Fact is I got so sick of the problem, I got rid of the BMW -both the F800 and the R1200. The shop didn't have a fix other than tighten the valve cover, but even this was pushing it. The general consensus of BMW forum members was to live with the weeping gasket as it adds character to the BMW. I didn't want that much character in my motorcycle.

I see in some of the earlier post where LeDude rebuilt an old Kawasaki 500 triple two stroke H1. In the early days, I wrenched my new H1 Kawasaki 500 triple which during the day was the fastest production motorcycle. 12.4 seconds in the quarter mile with a top speed on a 124mph. I owned the H1 with the points and condensors so I had much more work to do than the H1 with the CDI. Every 3000mi I did a top end rebuild, rejeted the carbs, tune up ever 500mi.

Those are the days when I would wrench my bikes and it was actually a hobby. Today I feel completely different and don't want to wrench anything on my bike. Even checking the tires is a chore.

Bottom line is that no one is going to do as good a job of wrenching the bike yourself. Even the shop back in the 70's didn't have the patience to sync the 3 carbs, adjust 3 points, change the condensors, decarbon the cylinders, pistons and heads as well as when I did it myself. In the 70's the bikes were simpler and the motorcycle shops still couldn't get the job done to my perfection levels. These same perfection levels are what Buffalo and LeDude put into rebuilding their Burgmans.

I would hate my Burgman to go out at 14,000mi -I also know the difference when you wrench your own bike and get everything done right and when you let a competent shop that cares.. it is still not going to be at a level that Buffalo and LeDude will perform the work.

The closest I came was when the Harley mechanics worked on my Road King Classic and they were so into Harleys that it was taken apart and put back together better than when it came back to the factory.

The Burgman is a specialty item and I'm prepared to dump my Burgman if anything goes wrong with my CVT or assembly components.

For your sake and my sake, I really hope they put together you B650EX properly. There is a real community with all the members on this forum and we all want everyone to have their Burgmans running as best possible. Even I have prepare myself for the worse case scenario. It is my hope it does not happen :(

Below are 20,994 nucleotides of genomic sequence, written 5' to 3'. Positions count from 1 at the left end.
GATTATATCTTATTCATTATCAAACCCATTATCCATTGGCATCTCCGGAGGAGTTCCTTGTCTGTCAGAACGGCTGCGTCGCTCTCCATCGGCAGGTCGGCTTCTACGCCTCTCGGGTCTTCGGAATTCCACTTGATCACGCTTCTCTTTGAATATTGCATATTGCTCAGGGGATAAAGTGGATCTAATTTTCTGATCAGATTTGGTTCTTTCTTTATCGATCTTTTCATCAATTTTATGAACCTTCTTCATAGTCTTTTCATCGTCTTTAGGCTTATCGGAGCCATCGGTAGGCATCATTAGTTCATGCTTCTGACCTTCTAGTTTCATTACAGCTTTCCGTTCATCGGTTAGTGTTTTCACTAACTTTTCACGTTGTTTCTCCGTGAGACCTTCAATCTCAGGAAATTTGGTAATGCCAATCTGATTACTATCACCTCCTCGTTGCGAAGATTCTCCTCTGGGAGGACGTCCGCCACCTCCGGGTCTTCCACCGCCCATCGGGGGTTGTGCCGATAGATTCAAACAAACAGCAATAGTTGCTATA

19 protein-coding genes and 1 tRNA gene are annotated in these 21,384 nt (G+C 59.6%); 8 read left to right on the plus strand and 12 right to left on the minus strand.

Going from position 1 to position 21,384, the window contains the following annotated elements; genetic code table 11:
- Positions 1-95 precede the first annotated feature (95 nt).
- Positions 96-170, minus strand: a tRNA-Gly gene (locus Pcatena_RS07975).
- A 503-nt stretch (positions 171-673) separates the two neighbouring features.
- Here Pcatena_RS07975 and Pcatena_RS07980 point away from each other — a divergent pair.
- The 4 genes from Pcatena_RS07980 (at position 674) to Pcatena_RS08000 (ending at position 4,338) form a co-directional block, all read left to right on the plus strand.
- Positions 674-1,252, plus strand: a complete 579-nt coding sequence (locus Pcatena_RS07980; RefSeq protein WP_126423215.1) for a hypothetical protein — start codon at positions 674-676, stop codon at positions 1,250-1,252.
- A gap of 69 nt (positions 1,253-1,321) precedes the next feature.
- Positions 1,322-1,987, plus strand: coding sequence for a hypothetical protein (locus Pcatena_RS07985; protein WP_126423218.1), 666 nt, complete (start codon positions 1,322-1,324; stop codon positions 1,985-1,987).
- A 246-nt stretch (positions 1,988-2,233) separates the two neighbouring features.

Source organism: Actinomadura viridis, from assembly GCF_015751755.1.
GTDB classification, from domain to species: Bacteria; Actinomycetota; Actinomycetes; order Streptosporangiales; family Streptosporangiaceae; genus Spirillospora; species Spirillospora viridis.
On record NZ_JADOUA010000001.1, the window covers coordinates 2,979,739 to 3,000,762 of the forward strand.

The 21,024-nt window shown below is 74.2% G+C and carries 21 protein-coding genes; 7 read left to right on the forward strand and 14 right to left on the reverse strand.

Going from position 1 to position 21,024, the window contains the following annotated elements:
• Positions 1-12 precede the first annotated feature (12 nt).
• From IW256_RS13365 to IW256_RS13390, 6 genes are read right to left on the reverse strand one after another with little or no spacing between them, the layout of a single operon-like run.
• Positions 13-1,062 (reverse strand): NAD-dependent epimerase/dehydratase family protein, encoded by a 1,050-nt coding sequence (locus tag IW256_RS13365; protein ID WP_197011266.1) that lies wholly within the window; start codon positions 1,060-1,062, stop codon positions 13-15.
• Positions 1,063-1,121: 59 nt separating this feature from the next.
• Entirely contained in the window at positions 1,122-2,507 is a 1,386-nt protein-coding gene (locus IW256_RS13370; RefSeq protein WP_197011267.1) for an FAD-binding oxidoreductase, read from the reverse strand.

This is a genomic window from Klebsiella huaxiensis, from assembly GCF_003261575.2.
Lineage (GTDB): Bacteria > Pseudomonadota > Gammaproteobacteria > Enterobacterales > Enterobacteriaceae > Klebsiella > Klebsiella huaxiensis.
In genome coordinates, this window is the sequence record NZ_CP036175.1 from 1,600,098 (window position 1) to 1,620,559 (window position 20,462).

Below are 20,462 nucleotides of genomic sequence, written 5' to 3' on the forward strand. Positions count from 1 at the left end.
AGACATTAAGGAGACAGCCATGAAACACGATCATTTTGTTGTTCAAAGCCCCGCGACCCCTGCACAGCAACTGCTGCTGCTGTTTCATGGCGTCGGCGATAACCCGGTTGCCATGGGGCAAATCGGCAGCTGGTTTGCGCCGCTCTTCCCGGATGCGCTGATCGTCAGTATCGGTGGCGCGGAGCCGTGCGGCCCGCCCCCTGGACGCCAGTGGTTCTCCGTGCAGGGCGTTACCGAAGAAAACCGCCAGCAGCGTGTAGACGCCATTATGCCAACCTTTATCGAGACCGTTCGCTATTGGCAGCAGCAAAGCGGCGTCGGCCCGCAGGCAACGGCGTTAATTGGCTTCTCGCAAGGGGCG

If and when I decide to sell my Burgman, I would like to pass it on as something worth having rather than a problem that the shop couldn't get right... :violent2:
 

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Discussion Starter #17
Time to say Goodbye. The Scooter was finally put back together and I collected it. I had missed that ride so much and had many doubts about it ever getting back on the road. The scoot ran well and the new tyres felt great. On a few occasions the ABS light would not go off. This was not everytime but probably around half the startups. They collected the scoot said they sorted it out and brought it back. Unfortunately the noise that started the whole sage is still there. So in spite of all the efforts, including a new belt, the problem is not solved. Three factors on my mind, close to my retirement, no more warranty and concern or loss of faith in the future reliability of my scoot. I have become a real scooterhead now and just love the scooter riding style, and practicality although I still ride my cruiser and love it just as much. Unfortunately I do not want to go into the future with the concerns I have about the Burgman and having looked around at the new prices of all the big scooters available here I have decided that the new prices and lack of used market here it is no longer viable for me in my situation to get another scooter. I have traded the Burgman with a very sad heart to see her go, while taking a large financial loss (more than half the original value), and will be riding a new Honda CBF1000FA by next week sometime and clutching and gearing my way on my daily commute. Thanks to all on this great forum for the participation, advice and fellowship during my time here, best wishes to all.
 

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Sorry to hear but hope you love the new Honda too.